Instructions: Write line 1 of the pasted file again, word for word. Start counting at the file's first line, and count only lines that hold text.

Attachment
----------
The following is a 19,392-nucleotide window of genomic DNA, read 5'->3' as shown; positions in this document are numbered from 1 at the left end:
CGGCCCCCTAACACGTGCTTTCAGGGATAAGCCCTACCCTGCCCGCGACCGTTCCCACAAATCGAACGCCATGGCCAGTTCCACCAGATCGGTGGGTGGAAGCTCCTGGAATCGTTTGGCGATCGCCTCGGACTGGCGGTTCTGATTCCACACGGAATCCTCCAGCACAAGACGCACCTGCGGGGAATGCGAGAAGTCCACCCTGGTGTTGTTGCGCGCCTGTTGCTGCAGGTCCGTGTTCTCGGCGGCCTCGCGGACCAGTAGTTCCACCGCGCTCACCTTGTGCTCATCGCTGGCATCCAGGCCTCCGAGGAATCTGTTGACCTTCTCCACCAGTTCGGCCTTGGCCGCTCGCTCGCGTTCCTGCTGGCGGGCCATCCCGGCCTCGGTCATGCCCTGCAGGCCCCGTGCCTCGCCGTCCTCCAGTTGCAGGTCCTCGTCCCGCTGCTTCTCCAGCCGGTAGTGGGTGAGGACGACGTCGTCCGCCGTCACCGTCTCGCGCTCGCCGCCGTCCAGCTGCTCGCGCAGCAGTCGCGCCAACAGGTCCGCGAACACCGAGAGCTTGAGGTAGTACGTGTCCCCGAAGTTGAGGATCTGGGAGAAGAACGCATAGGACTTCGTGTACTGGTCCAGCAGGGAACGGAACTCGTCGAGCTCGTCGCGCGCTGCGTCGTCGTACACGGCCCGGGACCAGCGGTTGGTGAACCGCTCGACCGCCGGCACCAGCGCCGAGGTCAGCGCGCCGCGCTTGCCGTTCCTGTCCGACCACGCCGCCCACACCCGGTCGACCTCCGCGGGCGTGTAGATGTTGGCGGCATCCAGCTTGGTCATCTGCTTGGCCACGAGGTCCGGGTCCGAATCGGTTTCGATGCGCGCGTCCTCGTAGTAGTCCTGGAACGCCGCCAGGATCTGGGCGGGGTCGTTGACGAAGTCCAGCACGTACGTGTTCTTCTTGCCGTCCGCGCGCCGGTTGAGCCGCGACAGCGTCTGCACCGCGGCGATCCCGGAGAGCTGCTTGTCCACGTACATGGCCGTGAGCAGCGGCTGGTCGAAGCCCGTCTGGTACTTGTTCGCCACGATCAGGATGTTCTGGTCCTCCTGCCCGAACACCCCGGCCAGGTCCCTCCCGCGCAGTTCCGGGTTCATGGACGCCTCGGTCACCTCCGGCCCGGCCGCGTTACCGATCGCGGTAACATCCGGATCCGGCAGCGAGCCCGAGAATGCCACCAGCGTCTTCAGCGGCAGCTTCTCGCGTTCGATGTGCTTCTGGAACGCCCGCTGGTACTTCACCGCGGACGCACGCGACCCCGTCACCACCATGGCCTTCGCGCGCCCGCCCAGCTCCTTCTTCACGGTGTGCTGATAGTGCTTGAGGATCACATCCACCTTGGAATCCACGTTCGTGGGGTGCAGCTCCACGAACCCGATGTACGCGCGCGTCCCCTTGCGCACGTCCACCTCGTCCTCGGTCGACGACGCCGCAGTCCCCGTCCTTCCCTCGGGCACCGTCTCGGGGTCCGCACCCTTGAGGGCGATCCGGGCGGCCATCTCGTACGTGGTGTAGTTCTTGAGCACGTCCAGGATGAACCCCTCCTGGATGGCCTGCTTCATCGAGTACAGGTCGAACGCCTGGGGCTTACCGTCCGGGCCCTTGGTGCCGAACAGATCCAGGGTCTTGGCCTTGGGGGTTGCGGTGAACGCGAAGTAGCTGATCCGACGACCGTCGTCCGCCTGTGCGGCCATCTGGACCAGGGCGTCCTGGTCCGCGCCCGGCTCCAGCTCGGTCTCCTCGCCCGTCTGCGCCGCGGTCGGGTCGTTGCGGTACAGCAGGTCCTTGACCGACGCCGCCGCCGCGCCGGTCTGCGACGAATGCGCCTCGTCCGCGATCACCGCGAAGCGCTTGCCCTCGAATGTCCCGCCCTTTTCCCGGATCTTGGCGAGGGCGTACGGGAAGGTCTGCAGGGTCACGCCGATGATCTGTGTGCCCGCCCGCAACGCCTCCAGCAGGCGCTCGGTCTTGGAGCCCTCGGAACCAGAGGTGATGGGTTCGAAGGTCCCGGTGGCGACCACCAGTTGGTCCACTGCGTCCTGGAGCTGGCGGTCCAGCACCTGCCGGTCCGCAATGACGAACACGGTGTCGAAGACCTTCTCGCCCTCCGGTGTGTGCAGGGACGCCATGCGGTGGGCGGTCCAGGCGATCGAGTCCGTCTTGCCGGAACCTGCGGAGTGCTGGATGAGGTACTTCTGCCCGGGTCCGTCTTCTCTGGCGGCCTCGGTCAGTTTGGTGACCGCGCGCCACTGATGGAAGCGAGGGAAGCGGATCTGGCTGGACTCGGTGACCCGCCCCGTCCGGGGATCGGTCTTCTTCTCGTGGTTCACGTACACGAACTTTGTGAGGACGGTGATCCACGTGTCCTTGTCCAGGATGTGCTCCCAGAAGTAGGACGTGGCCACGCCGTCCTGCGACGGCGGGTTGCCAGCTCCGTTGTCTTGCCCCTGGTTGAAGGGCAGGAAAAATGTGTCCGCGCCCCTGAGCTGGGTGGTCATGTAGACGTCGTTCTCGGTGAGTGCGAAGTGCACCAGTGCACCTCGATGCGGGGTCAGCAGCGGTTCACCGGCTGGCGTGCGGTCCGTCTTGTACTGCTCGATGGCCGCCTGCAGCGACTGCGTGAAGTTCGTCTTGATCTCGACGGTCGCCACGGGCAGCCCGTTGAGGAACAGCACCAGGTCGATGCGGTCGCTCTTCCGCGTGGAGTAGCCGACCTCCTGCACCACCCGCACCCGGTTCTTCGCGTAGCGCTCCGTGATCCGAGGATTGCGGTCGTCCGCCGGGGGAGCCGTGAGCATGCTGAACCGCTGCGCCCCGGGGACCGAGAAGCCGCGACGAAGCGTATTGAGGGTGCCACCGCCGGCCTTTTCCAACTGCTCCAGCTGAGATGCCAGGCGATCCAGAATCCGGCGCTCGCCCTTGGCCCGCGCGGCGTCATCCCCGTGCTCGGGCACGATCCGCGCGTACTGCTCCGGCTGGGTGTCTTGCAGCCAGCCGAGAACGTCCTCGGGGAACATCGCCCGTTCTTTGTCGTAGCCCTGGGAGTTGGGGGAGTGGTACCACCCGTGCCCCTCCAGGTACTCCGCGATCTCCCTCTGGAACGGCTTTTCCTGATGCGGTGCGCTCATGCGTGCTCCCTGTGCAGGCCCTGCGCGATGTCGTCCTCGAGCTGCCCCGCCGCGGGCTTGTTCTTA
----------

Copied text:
The following is a 19,392-nucleotide window of genomic DNA, read 5'->3' as shown; positions in this document are numbered from 1 at the left end: